James McArdell on his path to becoming a graduate QS, the great outdoors in Wales and the ins and outs of forecasting costs
I have been away on secondment with one of our key clients, Welsh Water. The time spent on secondment has been a great experience, as I’ve developed my QS skills and been out and about across the whole of South-east Wales.
Typical days have seen a mixture of office and site based work with me working on over 200 separate small schemes. For instance, one project involved grit blasting, spot welding and re-painting of a pipe bridge. The bridge was 50ft over the river level, requiring total encapsulation scaffolding for weather proofing to enable works to be carried out uninterrupted by the elements.
Because of the sheer number of small projects I’m responsible for, a fair amount of time is spent in the office tracking and forecasting costs. I also spend a lot of time talking to PMs and contractors to accurately forecast cost, with any changes in project programmes having to be regularly reviewed to reach an up-to-date spend profile. Often contractors will submit early warnings for approval for work over and above that included in the contract price.
When on site I’m often assessing the validity of any early warnings submitted, which is always interesting. On the bridge mentioned above I found severe corrosion which had previously been missed as the corroded cross members were hidden by a walkway, and so I photographed the area and measured the extent of the damage. Once back at the office I then assessed the price of the early warning notice to benchmark it against works of a similar nature.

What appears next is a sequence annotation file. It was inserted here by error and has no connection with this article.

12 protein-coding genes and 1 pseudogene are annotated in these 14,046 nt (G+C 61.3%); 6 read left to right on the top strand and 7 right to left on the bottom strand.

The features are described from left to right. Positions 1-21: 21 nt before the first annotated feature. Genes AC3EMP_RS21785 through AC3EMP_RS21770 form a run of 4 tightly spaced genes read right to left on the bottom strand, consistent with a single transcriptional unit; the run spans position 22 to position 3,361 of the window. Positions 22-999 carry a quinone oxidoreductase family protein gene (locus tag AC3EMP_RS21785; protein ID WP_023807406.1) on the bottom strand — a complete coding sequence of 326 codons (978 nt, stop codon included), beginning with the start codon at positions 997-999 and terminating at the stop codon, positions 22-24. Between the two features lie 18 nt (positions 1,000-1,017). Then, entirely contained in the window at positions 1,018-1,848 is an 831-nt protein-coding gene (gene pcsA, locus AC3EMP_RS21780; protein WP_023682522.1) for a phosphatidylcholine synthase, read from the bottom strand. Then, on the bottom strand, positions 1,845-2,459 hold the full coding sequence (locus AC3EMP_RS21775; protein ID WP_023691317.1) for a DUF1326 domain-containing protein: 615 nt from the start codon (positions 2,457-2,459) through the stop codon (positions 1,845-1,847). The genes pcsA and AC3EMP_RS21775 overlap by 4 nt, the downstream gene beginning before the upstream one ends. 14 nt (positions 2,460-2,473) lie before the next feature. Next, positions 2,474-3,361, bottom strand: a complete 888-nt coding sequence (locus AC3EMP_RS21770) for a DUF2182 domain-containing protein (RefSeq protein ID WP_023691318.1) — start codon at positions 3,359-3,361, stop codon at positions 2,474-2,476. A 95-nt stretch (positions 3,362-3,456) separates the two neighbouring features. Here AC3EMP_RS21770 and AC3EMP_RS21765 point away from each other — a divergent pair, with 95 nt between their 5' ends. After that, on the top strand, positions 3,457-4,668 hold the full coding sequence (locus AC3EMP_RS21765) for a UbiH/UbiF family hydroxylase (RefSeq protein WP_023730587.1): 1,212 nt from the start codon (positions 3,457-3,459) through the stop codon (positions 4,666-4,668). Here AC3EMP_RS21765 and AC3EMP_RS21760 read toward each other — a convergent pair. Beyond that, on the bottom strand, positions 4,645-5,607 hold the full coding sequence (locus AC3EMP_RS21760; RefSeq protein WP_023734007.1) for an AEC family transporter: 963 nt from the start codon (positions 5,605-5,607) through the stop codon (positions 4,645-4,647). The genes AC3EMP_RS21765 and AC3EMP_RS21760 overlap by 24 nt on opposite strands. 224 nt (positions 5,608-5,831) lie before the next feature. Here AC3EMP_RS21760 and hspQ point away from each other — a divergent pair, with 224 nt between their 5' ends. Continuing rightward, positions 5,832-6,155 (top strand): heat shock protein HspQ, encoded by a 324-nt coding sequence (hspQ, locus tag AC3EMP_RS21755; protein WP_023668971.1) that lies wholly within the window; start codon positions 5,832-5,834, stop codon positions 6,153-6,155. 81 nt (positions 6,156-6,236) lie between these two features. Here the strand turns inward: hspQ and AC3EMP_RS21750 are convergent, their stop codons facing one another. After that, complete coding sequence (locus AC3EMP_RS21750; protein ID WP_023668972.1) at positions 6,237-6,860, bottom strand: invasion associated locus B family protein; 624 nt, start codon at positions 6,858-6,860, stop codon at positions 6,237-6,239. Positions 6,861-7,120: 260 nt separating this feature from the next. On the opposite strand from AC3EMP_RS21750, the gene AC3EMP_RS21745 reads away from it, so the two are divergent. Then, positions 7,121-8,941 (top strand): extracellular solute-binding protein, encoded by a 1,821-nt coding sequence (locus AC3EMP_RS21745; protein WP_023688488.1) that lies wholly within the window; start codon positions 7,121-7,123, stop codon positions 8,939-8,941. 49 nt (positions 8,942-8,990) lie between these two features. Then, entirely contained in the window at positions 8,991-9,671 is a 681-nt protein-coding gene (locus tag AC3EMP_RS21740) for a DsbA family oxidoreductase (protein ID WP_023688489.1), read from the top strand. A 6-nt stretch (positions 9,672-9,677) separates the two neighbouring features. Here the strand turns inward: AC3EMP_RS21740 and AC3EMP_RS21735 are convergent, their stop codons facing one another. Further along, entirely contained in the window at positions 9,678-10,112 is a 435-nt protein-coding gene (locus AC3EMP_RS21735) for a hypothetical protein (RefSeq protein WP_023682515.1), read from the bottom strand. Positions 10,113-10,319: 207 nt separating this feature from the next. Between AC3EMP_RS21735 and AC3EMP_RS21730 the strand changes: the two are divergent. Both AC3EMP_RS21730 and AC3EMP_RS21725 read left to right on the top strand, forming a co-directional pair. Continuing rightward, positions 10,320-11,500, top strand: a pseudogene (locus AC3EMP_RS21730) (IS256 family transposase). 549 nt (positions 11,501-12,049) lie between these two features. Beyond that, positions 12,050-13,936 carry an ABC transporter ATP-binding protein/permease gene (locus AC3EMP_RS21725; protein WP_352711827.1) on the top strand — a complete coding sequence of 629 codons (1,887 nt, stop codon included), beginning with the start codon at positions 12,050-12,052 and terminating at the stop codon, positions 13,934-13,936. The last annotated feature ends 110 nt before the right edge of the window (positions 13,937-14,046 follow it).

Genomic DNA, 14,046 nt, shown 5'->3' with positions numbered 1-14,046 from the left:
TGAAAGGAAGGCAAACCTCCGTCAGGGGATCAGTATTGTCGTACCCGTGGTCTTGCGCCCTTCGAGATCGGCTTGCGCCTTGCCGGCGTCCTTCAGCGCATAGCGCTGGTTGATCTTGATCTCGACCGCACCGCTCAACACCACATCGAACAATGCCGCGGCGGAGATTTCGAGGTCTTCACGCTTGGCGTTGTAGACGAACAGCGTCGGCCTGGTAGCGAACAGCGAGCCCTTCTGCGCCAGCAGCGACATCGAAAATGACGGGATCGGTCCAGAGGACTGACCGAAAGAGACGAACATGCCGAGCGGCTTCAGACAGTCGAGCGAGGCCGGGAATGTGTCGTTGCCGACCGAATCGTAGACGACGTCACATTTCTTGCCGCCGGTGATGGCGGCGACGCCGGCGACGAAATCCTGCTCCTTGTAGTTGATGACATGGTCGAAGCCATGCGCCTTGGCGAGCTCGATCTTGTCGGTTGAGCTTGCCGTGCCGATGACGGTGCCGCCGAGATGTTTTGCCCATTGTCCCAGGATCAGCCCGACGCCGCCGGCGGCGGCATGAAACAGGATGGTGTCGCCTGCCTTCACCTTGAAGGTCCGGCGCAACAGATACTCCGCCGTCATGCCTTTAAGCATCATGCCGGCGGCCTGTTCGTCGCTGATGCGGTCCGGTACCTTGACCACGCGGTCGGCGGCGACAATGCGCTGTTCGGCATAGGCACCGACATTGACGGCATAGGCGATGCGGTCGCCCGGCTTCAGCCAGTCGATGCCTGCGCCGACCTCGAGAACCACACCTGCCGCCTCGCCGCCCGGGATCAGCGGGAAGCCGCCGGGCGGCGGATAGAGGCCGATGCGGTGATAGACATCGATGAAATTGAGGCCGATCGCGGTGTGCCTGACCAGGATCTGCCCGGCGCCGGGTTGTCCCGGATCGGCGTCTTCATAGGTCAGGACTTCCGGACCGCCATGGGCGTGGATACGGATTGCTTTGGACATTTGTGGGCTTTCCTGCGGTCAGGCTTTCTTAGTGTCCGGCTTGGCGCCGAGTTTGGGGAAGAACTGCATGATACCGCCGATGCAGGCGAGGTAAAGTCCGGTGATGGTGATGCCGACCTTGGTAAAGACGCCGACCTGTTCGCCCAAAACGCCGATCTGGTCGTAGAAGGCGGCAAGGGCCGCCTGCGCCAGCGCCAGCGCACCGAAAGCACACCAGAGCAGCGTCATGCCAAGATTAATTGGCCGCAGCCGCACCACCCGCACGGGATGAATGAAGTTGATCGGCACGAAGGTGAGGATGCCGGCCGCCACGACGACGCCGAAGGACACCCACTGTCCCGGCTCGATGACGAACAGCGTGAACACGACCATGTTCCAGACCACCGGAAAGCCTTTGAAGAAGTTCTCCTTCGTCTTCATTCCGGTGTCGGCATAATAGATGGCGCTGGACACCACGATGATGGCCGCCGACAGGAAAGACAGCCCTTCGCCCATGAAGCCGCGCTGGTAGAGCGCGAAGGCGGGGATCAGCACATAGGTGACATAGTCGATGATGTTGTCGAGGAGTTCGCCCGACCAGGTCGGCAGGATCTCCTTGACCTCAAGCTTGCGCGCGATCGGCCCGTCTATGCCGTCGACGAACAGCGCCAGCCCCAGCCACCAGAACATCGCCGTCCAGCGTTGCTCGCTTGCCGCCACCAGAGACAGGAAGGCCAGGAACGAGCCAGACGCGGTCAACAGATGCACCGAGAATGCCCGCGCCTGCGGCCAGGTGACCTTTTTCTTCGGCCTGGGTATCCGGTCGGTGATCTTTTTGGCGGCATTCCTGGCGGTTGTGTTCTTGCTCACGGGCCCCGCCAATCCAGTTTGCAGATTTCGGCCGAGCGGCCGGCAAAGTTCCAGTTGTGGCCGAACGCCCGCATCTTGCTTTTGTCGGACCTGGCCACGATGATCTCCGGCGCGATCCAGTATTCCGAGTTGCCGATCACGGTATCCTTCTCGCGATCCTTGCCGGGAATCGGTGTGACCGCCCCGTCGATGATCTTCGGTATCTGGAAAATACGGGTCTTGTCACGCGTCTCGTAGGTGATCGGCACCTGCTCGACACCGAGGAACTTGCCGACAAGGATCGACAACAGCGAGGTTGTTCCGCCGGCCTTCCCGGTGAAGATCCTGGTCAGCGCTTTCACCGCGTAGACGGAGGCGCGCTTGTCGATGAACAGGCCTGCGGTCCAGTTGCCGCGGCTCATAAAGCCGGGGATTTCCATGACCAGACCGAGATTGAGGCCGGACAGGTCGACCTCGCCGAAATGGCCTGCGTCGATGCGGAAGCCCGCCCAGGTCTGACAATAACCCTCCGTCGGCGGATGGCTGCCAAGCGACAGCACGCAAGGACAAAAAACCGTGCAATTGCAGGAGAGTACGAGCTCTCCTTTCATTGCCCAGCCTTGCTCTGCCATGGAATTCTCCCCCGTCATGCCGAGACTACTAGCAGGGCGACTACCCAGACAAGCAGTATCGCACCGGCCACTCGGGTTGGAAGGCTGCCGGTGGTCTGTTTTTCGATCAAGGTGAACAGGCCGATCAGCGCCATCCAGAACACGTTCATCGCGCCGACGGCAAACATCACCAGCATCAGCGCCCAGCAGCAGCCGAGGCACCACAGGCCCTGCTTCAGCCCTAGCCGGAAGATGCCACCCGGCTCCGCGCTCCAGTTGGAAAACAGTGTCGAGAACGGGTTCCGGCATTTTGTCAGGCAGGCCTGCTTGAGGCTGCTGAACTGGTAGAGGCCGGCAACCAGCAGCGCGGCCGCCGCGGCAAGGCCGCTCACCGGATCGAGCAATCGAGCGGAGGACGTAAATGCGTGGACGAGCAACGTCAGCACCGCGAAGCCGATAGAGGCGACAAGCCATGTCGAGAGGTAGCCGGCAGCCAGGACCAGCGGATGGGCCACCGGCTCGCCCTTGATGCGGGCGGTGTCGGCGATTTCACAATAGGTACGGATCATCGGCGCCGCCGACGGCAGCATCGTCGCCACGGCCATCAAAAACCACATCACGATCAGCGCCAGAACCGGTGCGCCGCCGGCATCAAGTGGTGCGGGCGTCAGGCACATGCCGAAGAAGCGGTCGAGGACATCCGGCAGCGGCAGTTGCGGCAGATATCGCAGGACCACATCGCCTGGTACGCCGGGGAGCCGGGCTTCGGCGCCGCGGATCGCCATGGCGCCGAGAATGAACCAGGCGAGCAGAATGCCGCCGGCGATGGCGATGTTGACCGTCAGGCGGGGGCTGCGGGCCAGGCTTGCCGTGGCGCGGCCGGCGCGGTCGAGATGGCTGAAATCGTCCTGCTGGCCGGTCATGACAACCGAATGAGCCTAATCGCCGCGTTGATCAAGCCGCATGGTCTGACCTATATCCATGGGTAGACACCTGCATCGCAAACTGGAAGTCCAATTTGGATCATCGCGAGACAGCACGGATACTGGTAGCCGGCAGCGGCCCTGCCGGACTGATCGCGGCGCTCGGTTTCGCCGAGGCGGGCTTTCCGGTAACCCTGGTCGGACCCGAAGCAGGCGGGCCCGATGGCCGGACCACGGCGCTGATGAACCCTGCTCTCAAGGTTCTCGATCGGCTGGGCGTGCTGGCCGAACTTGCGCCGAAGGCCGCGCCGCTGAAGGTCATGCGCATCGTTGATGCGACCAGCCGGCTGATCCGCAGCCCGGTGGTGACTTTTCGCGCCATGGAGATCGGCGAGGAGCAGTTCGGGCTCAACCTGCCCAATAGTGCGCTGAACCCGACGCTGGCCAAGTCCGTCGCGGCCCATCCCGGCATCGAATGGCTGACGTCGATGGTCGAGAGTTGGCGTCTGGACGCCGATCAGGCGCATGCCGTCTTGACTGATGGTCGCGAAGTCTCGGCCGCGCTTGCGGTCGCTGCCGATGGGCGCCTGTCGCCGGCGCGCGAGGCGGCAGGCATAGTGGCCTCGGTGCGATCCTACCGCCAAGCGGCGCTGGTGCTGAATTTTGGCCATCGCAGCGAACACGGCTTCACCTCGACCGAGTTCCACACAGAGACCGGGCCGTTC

When on site I’m often assessing the validity of any early warnings submitted, which is always interesting
I always wanted to work in the built environment from a very early age and after school I worked in construction as a labourer and brick layer. But I knew that I wanted to be involved in the commercial aspects of construction so signed up for a distance learning degree in surveying from Reading University. After I graduated I then came to South Wales as my girlfriend’s from Cardiff.
Originally I’m from Southampton so becoming an ‘honorary Welshman’ took a bit of getting used to, but I love it now. It’s brilliant for outdoor pursuits such as cycling, climbing, surfing and cricket. We even go out as a company with Welsh Water for bike rides, which is my real passion at the moment.
Currently I’m busy with my APC. Last summer I signed up to the RICS and now have to keep a work diary up-to-date which details the experience I’ve gained and the lessons learned. As a company Faithful+Gould is really supportive of me as I work on my APC, with well established processes, lectures and a mentoring programme which increases my chances of success and just makes it all that bit easier. Compared to some of my contemporaries experiences I really value and appreciate this; indeed it was one of the reasons why I joined Faithful+Gould in the first place.
I hope to continue working in the utilities sector as the work’s challenging, but varied and stimulating. Also, everyone needs water, gas and electricity; even with higher prices that’s never going to change!
James McArdell is a graduate QS at Faithful+Gould